Locally Grown Goodness

Eating delicious food is one of our primal drives, and good food makes me very, very happy. That said, my definition of “good food” has been evolving quite a bit. I used to love munching treats like cheese doodles—and sometimes I still do—although in recent years I’ve stretched: I’ve opened up to a much wider variety of gastronomic delights.
It started when I was living in New York City and decided to quit smoking. It took me years, and when I finally quit, the effort was rewarded with a weight gain of almost 25 pounds—for the first time I needed to think seriously about my diet. But the onslaught of advice out there was conflicting, complicated and sometimes just weird. And I hate dieting. 
At the same time, a farmers market opened in my neighborhood. Every week, the street filled with aromatic fruit, gorgeous vegetables, delightful flowers and friendly farmers with commonsense guidance. Farmstands and farmers markets are a great place to hang out, do a little taste-testing, run into neighbors, meet new people, share recipes, even hear live music and get other locally made products. And being around all those amazing shapes, colors, scents and textures is exciting in a very elemental way—we are hard-wired by our genes to be happy around good, healthy nourishment. I was seduced. Soon I was carrying home bike-loads of juicy, fresh, seasonal bounty and inviting farmers, fishermen, foragers and other hungry pals over to my loft for enthusiastic group dinners. 
To find out what to do with produce I’d never cooked before, I researched. Michael Pollan’s books awakened me to the idea that a great diet can actually be simpler that what I had been eating. Eating and cooking with unprocessed ingredients (old school: “from scratch”) is surprisingly easy, and whole foods naturally have much more balanced nutrition (less of the bad stuff and more of the good) than food made in factories.  I doubled up on the amount of vegetables I ate, began discovering the world of whole grains (which are just as varied and interesting as pasta), and cultivated a sweet tooth for fresh fruit.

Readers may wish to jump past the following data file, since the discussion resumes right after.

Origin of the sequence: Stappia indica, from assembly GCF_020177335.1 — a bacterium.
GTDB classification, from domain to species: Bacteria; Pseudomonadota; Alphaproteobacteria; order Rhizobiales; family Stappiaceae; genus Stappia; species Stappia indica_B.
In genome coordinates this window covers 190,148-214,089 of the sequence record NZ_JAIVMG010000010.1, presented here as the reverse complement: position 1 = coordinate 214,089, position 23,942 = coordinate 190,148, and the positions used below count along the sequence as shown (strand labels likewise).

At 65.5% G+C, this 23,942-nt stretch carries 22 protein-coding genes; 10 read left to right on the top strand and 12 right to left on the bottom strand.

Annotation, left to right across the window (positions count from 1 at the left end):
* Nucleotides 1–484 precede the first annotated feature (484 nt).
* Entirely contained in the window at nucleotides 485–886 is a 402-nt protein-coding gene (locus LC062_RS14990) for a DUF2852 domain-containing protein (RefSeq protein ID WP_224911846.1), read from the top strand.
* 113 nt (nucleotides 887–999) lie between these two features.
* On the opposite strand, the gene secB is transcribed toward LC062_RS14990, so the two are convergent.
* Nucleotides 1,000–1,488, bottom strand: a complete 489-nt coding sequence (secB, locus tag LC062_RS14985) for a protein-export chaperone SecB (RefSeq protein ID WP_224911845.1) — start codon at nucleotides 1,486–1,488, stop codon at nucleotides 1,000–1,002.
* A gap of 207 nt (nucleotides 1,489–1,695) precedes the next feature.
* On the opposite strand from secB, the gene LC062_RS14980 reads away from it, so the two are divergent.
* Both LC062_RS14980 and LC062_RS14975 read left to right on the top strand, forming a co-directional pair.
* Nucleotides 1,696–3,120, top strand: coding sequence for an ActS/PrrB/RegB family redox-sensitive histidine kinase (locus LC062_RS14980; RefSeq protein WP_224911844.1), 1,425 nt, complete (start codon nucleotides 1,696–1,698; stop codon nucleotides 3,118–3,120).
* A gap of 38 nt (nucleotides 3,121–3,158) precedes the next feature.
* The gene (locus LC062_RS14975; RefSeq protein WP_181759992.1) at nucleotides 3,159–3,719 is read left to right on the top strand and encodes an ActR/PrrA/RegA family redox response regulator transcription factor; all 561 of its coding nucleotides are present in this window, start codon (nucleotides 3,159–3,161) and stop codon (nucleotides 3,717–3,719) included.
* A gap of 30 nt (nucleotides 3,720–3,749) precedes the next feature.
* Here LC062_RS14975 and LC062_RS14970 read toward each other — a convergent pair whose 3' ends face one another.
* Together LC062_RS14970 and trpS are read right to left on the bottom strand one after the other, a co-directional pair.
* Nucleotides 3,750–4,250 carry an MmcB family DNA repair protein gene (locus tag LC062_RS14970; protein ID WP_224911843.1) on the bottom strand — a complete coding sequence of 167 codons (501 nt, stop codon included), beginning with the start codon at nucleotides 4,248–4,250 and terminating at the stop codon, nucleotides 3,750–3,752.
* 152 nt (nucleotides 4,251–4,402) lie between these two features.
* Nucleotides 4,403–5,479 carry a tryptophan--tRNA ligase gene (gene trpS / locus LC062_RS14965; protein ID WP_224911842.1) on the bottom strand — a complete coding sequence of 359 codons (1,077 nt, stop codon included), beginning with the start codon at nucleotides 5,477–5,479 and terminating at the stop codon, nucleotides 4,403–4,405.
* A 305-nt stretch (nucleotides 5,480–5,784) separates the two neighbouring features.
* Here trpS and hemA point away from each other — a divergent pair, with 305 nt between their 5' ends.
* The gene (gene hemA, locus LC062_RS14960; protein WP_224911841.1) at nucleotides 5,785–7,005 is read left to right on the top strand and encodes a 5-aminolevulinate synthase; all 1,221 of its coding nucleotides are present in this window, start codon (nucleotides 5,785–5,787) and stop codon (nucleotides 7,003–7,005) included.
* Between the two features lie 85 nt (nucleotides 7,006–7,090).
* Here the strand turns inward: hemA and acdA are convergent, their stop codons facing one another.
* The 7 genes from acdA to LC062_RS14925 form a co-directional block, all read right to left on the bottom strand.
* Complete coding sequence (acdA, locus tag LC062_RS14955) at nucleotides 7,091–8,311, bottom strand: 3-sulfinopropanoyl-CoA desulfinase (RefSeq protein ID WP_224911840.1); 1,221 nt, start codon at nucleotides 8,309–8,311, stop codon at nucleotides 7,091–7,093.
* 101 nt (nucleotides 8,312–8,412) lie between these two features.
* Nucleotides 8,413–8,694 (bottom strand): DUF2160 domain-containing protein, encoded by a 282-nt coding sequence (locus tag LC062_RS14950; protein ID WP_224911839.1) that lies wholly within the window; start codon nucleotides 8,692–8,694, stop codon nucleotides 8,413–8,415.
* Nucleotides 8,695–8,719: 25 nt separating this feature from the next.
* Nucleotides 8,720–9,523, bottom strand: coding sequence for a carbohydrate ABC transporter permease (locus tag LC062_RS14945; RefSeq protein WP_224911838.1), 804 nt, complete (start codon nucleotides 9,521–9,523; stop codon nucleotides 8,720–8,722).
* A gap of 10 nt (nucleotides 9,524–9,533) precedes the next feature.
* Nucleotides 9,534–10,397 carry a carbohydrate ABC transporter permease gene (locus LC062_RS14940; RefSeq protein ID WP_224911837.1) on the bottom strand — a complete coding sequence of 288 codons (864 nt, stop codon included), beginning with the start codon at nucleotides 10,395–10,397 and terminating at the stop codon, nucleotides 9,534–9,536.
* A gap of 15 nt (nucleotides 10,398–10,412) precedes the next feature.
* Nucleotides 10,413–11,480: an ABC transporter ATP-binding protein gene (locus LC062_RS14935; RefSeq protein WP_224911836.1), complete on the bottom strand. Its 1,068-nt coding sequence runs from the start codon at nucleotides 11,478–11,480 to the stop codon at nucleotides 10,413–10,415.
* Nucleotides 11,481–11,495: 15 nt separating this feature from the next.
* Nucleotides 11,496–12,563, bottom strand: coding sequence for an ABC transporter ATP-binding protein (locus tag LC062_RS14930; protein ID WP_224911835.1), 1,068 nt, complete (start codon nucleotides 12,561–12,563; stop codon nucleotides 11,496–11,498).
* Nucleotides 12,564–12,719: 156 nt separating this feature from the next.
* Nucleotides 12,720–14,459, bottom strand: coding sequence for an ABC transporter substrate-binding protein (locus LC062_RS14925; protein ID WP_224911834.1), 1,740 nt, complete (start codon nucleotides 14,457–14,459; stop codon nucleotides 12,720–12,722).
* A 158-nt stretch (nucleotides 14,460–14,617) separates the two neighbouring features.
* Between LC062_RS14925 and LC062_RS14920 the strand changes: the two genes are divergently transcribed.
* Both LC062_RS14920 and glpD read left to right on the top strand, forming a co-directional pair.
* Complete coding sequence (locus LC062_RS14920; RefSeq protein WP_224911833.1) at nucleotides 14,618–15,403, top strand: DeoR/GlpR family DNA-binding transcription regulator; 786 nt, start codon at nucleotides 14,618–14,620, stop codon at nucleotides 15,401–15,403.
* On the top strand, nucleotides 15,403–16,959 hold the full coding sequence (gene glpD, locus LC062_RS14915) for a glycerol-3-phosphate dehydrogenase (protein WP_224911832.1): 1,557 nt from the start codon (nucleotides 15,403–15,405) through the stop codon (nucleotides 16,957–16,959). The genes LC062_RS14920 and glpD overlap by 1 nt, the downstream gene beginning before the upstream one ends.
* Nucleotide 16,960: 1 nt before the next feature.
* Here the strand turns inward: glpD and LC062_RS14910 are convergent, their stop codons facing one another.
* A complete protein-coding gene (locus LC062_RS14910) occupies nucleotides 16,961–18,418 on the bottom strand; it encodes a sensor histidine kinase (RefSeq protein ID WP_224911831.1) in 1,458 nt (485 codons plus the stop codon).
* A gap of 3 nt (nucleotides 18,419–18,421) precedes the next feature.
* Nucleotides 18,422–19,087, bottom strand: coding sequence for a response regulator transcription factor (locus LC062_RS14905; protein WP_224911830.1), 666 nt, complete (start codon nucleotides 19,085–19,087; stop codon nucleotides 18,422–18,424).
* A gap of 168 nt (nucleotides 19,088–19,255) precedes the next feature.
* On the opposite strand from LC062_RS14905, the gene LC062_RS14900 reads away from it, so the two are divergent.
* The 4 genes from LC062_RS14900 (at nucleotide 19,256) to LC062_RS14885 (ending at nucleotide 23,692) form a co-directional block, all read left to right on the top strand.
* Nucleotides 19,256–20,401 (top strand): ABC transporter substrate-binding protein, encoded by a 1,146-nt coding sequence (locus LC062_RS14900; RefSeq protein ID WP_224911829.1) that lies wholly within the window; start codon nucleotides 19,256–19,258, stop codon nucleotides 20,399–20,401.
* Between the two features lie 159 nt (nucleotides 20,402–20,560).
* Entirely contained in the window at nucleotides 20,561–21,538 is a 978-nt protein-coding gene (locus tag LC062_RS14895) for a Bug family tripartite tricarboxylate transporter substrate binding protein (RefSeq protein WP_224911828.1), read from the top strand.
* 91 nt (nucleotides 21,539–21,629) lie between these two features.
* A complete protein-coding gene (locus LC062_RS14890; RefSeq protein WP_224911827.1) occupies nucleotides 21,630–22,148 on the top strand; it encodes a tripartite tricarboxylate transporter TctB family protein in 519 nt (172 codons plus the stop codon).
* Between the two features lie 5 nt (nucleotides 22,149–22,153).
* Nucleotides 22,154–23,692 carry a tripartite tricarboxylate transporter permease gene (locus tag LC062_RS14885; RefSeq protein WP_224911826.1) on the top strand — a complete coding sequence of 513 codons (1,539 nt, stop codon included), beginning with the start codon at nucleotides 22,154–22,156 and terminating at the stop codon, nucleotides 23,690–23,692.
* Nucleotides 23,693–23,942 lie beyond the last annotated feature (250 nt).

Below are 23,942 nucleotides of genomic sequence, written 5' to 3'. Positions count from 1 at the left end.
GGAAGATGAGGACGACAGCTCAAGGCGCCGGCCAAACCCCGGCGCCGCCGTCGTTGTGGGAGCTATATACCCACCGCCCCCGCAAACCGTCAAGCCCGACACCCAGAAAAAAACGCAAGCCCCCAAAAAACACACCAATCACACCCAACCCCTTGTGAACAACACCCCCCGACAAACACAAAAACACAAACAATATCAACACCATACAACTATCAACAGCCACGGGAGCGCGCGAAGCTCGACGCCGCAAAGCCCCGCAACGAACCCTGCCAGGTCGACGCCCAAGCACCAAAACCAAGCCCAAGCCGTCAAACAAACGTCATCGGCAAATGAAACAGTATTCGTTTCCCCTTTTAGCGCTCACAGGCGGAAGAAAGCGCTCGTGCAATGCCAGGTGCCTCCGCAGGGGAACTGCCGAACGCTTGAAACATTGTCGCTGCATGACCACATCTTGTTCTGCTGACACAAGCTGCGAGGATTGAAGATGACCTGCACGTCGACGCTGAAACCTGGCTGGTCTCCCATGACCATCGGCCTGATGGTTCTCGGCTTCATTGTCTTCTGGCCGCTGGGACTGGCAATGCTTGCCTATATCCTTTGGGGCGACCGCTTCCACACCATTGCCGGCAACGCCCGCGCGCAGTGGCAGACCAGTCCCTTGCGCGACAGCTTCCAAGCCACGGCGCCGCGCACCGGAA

Wonderfully, I have found that eating seasonal, locally grown food, is way more luscious than anything whipped up by food engineers. The freshest and ripest fruit and vegetables are also the most tasty because that’s when they’re at their peak of sugars, aromatic oils, and juice.  Local fruit and veggies are varieties that are grown for taste, fragrance and texture rather than a long shelf life or durability in shipping. 
I’ve discovered that when I stick to locally grown food I experience and enjoy the seasons of year way more. If I haven’t had fresh asparagus for ages, I look forward to the first asparagus of the season—it is exciting and precious. And later, if there’s plenty, there’s even time for a hedonistic gorge or two. Every season and every crop ripening is a little holiday to celebrate!
Over several years, making the shift to eating more local food changed my life. I had a posse of new friends in well-grounded places, an exciting culinary life and even though I had given up trying to lose those post-nicotine pounds, the extra weight had gradually just melted away and I felt fantastic. Since then, I've become compelled to share this wonderful “new” world and have become a dyed-in-the-wool (ahem) local farm and food activist. 
Now, I'm super-pleased to share that the Stick to Local Farms Cookbook, which I've been working on for years, is out this month. It's a good companion to Stick to Local Farms, an annual sticker adventure I launched in 2014 to share the fun and adventure of visiting farms in the Rondout Valley, a lovely part of Ulster County.